Gila River Indian Community Restoration

In June 2008, the Ethan Fire burned 6,660 acres of salt cedar (Tamarix spp.) infested riparian habitat along the Gila River on the Gila River Indian Community land. In an effort to demonstrate efforts to control salt cedar re-growth in the burned area, 16 acres (two demonstration plots, one 13-acre plot and one 3-acre plot) in the Gila River Wetlands Study Area were treated with two different types of herbicide in December 2008.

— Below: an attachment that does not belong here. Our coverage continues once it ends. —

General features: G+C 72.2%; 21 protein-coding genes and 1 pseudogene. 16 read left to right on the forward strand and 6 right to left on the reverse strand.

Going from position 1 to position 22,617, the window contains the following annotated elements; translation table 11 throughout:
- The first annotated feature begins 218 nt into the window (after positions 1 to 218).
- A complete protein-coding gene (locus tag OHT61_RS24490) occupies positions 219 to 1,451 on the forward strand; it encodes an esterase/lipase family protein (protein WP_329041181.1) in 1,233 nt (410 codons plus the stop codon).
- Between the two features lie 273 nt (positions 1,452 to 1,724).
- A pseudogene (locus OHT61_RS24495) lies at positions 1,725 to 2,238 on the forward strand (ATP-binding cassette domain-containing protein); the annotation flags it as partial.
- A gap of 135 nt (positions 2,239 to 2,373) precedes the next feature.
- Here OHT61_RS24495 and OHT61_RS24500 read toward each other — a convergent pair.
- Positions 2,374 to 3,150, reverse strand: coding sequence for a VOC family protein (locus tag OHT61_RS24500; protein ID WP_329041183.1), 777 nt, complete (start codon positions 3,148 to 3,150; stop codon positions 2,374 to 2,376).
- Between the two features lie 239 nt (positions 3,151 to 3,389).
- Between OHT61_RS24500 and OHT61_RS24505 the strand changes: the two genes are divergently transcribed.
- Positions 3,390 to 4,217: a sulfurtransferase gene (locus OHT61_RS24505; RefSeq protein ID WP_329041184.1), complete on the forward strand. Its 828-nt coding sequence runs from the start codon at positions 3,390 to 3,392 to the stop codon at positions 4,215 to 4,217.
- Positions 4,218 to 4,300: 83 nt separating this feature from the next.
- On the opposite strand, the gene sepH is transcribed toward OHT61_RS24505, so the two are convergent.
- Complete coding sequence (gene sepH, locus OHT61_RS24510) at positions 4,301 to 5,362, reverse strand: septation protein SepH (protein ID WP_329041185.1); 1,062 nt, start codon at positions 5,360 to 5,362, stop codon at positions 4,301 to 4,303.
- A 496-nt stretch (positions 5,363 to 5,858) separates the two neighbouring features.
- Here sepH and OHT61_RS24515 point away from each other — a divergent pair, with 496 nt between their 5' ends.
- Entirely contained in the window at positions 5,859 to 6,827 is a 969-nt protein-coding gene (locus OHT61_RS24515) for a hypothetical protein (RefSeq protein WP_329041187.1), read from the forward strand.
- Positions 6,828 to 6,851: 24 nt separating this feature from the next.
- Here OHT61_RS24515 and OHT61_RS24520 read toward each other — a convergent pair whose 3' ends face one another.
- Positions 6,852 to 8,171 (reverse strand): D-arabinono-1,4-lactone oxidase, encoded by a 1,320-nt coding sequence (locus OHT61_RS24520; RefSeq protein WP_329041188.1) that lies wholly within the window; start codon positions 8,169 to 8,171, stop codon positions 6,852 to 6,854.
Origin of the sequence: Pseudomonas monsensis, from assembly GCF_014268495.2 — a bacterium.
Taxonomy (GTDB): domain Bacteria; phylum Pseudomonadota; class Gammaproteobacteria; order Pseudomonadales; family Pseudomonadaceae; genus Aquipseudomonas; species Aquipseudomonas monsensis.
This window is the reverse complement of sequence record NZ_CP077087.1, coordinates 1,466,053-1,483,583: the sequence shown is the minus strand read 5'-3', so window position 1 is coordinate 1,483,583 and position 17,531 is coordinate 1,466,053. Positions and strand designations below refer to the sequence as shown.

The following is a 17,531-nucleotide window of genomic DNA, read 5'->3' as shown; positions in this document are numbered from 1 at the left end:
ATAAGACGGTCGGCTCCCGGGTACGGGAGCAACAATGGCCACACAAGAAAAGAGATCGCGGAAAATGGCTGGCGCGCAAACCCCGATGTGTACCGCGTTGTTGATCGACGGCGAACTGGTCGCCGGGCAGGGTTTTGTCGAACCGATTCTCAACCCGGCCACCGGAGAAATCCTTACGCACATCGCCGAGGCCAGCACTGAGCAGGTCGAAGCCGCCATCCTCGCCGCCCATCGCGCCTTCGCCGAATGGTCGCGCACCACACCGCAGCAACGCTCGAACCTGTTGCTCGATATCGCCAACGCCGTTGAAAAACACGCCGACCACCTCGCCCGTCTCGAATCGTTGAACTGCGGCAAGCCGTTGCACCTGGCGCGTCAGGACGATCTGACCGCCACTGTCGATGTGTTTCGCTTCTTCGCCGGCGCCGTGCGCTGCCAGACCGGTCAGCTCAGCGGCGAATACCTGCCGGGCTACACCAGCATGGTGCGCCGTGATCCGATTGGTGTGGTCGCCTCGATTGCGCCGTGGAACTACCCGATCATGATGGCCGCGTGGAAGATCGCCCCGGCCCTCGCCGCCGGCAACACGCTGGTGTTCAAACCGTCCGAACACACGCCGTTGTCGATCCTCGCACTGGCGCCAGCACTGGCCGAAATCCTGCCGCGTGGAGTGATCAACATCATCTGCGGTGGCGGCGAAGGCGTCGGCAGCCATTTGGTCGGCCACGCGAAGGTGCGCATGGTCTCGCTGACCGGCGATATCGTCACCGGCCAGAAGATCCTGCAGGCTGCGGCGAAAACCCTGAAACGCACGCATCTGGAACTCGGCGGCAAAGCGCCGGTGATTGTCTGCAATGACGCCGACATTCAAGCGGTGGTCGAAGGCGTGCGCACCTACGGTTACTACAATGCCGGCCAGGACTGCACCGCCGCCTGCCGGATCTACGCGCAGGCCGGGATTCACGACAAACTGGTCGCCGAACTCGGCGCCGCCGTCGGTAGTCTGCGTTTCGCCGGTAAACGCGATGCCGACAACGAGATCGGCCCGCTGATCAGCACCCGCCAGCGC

The Gila River Indian Community Department of Environmental Quality hired Fred Phillips Consulting to design a restoration and monitoring plan for the 16 acres. Once the herbicide treatment was completed, FPC began conducting site and soil analysis to develop revegetation and irrigation plans. The project area presents many challenges for restoration including high salts in the river channel and ground water, depth to water in many places below 8 feet, and accessibility to the site. Salt tolerant native plants, drip irrigation, and deep pot planting were all integrated into a creative revegetation design to outcompete regenerating salt cedar. The primary goal of the monitoring plan will be to measure the effectiveness of the herbicide application on preventing the re-growth of salt cedar.